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Determination of Daily Sediment, Nutrient, and Sediment-Associated Chemical Concentrations and Loads for the Conterminous U.S.Piloted in the Mississippi River Basin
John R. Gray (USGS), Chuck E. Shadie (COE), Jim Stefanov (USGS) and Charlie Crawford (USGS)
with considerable heavy lifting by our USGS and COE colleagues
Follow-up to the July 27 and Oct. 6, 2009, USGS-COE Quarterly Meetings
USGS National Center, Reston, VA
February 2, 2010
“Provide a proposal for National Sediment and QW monitoring, piloted in the Mississippi River Basin, at next Quarterly Mtg.”
Sept. 27 USGS-COE meeting
Nov. 3 EPA/NOAA/USDA meeting
And here we are…
National Sediment & QW Monitoring Program
Formal submission of Proposal to COE and USGS
Need for Monitoring Program
Description of Key Program components
Great Lakes &
A Proposal to Establish a Long-Term, Base-Funded, Network-Design National Monitoring Network to Generate Sediment, Nutrient, and Sediment-Associated Chemical Concentrations, Loads, Budgets and Temporal Trends
Integrated with existing networks.
Based on National Monitoring Network Design (ACWI)
National Program cost <1% of estimated costs/sediment damages annually
Ergo, 1% reduction in damages/costs will pay for the National Program
VISION: A NATIONAL Sediment & QW Monitoring Program Cost/Benefits
Based in part on National Monitoring Network Design (~50% of available NMN sites)
The means for quantifying sediment and QW fluxes to address large-scale problems
A framework for supporting “nested” sediment- & QW-flux research on smaller scales
NOW: Mississippi River Basin Pilot Program
Sediment Damages in North America (mostly in US) total $20-$50 BILLION annually (ARS-USGS)
As much as 25 mi2 Louisiana Coast lost annually
Northern Gulf of Mexico Hypoxia
COE dredging programs in MRB alone total ~$1Billion annually
EPA, NOAA, USDA, others have major investments in MRB
Because it is necessary for making informed decisions on resources management.
Because even modest returns on investment will pay for the program – likely many times over.
Because reliable, network-design-based information will greatly increase the accuracy of our models.
1. Establish a sediment, nutrient, and solid-phase QW monitoring program on the Mississippi, Missouri, and Ohio Rivers, and selected tributaries to compute fluxes at key spatial and time scales.
2. Ascertain trends in sediment and constituent transport on selected economic, ecologic, and restoration activities in the MRB.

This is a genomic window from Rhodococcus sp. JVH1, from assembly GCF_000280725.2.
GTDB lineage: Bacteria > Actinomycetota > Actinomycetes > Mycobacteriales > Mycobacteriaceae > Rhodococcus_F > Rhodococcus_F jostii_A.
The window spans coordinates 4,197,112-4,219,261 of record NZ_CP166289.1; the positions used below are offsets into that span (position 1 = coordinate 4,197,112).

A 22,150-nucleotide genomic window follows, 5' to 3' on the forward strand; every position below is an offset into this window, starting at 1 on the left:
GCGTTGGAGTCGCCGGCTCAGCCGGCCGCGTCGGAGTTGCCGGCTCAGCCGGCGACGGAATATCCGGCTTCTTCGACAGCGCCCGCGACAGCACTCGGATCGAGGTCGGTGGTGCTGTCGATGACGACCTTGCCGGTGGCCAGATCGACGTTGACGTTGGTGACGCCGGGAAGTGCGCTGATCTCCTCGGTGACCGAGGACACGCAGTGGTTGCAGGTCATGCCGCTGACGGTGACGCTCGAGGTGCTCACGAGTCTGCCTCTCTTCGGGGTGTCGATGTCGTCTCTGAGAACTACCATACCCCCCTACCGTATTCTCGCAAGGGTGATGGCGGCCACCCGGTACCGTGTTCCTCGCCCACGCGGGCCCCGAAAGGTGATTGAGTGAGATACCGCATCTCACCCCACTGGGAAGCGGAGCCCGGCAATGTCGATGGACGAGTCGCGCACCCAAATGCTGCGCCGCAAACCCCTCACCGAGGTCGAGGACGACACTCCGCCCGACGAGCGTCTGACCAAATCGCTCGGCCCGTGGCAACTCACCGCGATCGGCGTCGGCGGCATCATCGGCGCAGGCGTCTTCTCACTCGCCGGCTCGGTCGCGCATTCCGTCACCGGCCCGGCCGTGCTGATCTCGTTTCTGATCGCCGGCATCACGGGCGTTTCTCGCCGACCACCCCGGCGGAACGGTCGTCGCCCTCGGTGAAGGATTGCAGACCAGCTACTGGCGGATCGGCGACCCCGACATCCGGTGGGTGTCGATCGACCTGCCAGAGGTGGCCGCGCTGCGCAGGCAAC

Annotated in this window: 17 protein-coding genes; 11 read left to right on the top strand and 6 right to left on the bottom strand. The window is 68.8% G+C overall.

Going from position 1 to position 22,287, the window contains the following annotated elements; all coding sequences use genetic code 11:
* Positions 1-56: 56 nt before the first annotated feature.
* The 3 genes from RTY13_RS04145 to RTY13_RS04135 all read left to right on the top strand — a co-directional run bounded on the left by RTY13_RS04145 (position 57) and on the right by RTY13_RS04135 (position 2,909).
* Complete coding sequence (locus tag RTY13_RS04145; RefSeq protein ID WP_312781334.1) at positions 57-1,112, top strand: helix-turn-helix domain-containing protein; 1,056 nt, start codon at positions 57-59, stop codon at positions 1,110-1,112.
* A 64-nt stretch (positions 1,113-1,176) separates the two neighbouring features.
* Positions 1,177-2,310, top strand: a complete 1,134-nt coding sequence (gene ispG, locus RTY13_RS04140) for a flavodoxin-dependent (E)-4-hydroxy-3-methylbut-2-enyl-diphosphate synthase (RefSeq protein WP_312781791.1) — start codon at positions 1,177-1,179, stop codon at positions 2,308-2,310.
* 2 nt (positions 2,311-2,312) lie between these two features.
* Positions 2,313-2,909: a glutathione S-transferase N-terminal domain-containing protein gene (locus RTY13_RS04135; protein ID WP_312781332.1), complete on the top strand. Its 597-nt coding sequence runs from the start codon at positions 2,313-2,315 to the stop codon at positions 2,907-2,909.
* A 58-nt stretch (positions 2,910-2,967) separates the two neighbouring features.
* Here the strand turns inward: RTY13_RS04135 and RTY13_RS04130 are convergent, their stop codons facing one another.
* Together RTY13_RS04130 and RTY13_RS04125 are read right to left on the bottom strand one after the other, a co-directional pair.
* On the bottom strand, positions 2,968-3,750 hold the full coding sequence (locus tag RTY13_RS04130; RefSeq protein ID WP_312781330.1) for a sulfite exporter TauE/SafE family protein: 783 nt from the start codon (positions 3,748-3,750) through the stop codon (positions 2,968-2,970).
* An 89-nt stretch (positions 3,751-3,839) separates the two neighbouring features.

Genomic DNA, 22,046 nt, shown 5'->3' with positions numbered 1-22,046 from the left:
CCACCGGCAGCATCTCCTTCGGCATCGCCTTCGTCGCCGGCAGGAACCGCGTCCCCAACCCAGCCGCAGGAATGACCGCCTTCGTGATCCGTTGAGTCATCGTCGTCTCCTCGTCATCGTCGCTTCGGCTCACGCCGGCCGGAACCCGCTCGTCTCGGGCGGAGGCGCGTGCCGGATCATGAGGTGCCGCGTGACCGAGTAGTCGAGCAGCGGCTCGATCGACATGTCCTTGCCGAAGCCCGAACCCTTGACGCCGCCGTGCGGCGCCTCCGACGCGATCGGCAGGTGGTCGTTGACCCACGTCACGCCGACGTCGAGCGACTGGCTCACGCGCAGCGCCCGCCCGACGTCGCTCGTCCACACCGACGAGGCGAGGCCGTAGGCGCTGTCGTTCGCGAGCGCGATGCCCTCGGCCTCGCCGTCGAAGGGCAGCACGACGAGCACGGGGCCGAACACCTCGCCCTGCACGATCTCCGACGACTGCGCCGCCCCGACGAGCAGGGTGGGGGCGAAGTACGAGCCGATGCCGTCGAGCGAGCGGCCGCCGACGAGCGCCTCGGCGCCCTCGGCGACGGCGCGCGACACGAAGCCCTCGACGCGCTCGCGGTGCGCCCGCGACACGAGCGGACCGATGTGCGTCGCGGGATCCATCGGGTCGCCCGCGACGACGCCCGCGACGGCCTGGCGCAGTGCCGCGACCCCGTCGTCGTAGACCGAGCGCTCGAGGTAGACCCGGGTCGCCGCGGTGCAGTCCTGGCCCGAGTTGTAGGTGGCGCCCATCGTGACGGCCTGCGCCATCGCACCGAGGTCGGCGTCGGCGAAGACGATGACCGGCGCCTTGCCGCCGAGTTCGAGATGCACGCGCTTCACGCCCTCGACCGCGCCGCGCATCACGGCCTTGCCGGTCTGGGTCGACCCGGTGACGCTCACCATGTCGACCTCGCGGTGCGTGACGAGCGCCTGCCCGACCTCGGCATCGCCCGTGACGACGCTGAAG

MRB Pilot Program -- OBJECTIVES
20 priority 1
48 priority 2
Max use of USGS gages & programs
MRB Pilot Program -- Scope
Fluxes by size category (silt/clay vs sand)
Full gradation from samples
Nutrients, other QW
Filtered Water (routine)
Nutrients, common ions, trace elem., pesticides, other
Bed Material (2/year)
MRB Pilot Program -- Constituents
Federal Interagency Sedimentation Project Samplers and Sampling Techniques Are the Standards
USA, and International Standards Organization
Paul Buchanan (USGS), San Francisco/Delta Bay, April 1999
Courtesy of Sontek/YSI, Inc.
1.5 – 120 meter penetration
Cooperative Research and Development Project
Between Sequoia, Sci., Inc.,USGS, FISP
Identify phase of transport of sediments as a function of location, flow, other variables.
Calibrate model(s) to “allocate” sediment to source types based on digital coverages, thus enabling simulation of sediment transport by real or simulated land use.
All data on-line/publically available.
MRB Pilot Program – Synthesis
Interest in initiating Louisiana MRB monitoring in 2010 (Science and Technology Program – COE and Louisiana).
Proof-of-concept / demonstration for surrogate monitoring, and shake-out for methodologies/protocols.
Represents a phased approach.
MRB Pilot Program – MRB Pilot Prelude?
EPA and NOAA have considerable interest in sources and transport mechanisms for nutrients.
USDA likewise has interest in sediment and nutrient transport from farmlands to receiving waters.
31 MRB States have vested interests.
MRB Pilot Program – Potential Partners
MRB Pilot Program, 2012++, $17.6M yr 1, ~$14M thereafter until subsumed by ~$75-$90M/yr National Program.
Based in part on National Monitoring Network Design – no substitute for some level of baseline monitoring.
Provide technically supportable basis for modeling and management.
Provide improved information for decision-makers on various projects in the MRB.
Full proposal and synopsis respectfully submitted by the COE and USGS development team.
Both publically available.
Intend to share with EPA, NOAA, USDA, and other potential partners.
Guidance on how to proceed.
Thanks for the opportunity to share our half-year-long efforts.